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Colorado committee stops GMO labeling bill in its tracks
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Colorado committee stops GMO labeling bill in its tracks

Federal bill still remains in play

In her call for a state law to require genetically engineered food to be identified for consumers, Colorado Rep. Jeanne Labuda, D-Denver, said the red tomatoes sold in Colorado in the winter
In her call for a state law to require genetically engineered food to be identified for consumers, Colorado Rep. Jeanne Labuda, D-Denver, said the red tomatoes sold in Colorado in the winter "don't taste like tomatoes."
DENVER—U.S. Rep. Jared Polis warned his constituents Wednesday that getting a federal law passed to require the labeling of genetically modified foods would be “a really tough fight.”

A day later, it became evident that getting the same kind of legislation passed at the state level will require a really tough fight, too.

After five hours of testimony, the House Health, Insurance and Environment Committee in Denver voted 7-2 against a bill Colorado Rep. Jeanne Labuda, D-Denver, introduced calling for the labeling of genetically engineered food.

Despite testimony from concerned consumers, parents and health advocates, the committee's majority sided with industry representatives who said a state genetically modified organism (GMO) law would unfairly burden farmers and agricultural businesses, which will then shift costs to consumers.

Supporters of the proposed bill included New Belgium Brewery, Rocky Mountain Farmers Union, Food & Water Watch, Moveon.org Boulder and Denver Council, Grow Local Colorado, Feed Denver, Be Local Northern Colorado, Durango Natural Foods, Mo’ Betta Greens MarketPlace, Waste Farmers, Compost Auraria, The Collective for Social Change, Sazza Restaurant, The Garden Restaurant, and more.

Crops genetically engineered to tolerate herbicides and repel insects first became commercially available in the United States in 1996. Now genetically engineered crops constitute the vast majority of corn, cotton and soybeans grown in the country. Some independent, peer-reviewed research suggests that GMOs can deteriorate liver and kidney functions and impair embryonic development. But the American Association for the Advancement of Science has defended the crops' safety, saying labeling would "mislead and falsely alarm consumers." The Food and Drug Administration does not track adverse health effects in people consuming GMOs and without labeling, consumers often do not know when they are eating them.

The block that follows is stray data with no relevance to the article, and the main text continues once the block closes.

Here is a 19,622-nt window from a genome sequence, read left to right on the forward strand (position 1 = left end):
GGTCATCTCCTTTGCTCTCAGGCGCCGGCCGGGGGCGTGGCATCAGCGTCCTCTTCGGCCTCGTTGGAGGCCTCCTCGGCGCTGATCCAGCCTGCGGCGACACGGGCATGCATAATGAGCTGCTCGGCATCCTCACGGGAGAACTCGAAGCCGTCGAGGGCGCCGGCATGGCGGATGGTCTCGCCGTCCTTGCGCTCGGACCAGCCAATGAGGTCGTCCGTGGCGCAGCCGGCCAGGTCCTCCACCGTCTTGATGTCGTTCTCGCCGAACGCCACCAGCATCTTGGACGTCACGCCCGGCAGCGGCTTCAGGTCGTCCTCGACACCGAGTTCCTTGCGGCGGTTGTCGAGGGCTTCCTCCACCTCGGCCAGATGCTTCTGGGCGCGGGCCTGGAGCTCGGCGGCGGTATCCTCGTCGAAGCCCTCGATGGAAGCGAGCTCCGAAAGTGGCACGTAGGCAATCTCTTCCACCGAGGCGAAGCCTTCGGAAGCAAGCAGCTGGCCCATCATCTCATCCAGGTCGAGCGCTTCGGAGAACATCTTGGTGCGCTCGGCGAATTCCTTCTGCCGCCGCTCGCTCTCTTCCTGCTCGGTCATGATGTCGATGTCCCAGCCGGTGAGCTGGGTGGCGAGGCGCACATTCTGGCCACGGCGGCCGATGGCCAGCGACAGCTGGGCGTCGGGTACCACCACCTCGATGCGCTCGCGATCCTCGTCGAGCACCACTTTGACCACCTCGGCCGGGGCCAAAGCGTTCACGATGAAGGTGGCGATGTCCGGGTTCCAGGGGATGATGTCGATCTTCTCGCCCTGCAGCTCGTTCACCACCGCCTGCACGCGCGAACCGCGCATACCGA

Some food companies voluntarily advertise that their products don't contain ingredients with compromised DNA via verification from the Non-GMO Project.

More than 50 countries around the world — including Australia, Japan and all of the ones in Europe — either significantly restrict or outright ban the production and sale of GMOs.

Congressman Polis is joining forces with Rep. Peter DeFazio, D-Ore., and Sen. Barbara Boxer, D-Calif., to try to get GMO labeling in the United States. At a recent press conference at Alfalfa's Market in Boulder, Polis said the legislation "is not about the health or environmental impacts of GMOs, which are important discussions, but rather it's about consumer freedom and choice." An added benefit of the bill is that U.S. food producers could export to foreign markets that require GMO labeling, he said.

Several of the juggernauts in the food and beverage industry — namely DuPont, Monsanto and Pepsi — have spent tens of millions of dollars lobbying against GMO labeling.

There are more than 20 bills targeting GMOs under consideration across the country.

Polls show that most Americans support the labeling of genetically engineered food.
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